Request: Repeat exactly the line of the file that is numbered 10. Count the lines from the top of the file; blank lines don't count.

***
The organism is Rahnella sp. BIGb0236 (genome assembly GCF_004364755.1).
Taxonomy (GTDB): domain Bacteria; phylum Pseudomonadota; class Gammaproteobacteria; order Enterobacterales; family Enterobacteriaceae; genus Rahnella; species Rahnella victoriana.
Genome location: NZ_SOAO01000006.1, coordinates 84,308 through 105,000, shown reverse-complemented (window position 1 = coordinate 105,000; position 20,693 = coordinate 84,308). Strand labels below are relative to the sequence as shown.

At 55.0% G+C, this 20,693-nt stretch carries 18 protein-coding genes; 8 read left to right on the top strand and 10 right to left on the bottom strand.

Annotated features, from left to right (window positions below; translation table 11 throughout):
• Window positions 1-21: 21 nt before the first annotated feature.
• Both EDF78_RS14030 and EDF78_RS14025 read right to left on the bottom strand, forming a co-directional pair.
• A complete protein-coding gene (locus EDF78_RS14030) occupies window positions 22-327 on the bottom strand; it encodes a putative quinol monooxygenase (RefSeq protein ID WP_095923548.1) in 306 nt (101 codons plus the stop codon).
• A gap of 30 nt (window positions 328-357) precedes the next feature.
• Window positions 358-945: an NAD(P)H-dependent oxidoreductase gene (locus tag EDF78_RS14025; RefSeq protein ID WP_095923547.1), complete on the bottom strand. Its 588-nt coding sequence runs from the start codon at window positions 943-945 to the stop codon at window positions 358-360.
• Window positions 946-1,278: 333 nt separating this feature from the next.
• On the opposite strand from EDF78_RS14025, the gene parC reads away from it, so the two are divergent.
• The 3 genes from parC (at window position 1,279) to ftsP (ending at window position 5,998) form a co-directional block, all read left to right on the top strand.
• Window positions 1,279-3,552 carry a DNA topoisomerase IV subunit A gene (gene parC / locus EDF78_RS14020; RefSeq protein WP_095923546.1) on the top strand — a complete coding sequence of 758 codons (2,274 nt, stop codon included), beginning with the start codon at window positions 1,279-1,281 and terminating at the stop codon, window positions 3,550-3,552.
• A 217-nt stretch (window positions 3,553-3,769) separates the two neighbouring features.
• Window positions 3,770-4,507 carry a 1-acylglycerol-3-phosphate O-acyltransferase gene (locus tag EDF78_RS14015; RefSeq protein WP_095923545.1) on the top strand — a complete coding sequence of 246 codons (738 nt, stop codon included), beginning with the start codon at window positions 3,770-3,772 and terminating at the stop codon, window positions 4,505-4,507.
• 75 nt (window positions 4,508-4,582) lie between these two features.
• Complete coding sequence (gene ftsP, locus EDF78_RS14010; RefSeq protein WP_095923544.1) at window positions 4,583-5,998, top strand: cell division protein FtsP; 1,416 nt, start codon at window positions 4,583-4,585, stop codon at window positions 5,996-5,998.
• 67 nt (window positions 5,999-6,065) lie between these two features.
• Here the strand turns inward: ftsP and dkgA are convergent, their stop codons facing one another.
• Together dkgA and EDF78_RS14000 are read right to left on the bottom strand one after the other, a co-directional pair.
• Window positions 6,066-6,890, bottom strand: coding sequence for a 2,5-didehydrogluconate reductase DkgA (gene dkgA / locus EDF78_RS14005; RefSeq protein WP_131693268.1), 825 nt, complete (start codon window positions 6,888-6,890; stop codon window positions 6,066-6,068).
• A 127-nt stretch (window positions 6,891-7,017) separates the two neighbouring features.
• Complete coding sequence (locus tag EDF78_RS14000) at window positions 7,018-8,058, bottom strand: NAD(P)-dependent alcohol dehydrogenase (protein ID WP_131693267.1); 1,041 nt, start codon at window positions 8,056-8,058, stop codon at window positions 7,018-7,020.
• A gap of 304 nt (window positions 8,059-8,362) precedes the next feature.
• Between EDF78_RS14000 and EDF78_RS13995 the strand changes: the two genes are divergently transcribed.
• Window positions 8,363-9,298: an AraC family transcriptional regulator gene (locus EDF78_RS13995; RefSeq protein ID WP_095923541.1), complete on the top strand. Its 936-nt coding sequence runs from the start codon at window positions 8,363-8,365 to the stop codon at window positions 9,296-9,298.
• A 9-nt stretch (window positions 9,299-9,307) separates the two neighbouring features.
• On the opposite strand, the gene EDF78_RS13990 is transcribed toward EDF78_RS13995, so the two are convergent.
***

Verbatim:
• Window positions 358-945: an NAD(P)H-dependent oxidoreductase gene (locus tag EDF78_RS14025; RefSeq protein ID WP_095923547.1), complete on the bottom strand. Its 588-nt coding sequence runs from the start codon at window positions 943-945 to the stop codon at window positions 358-360.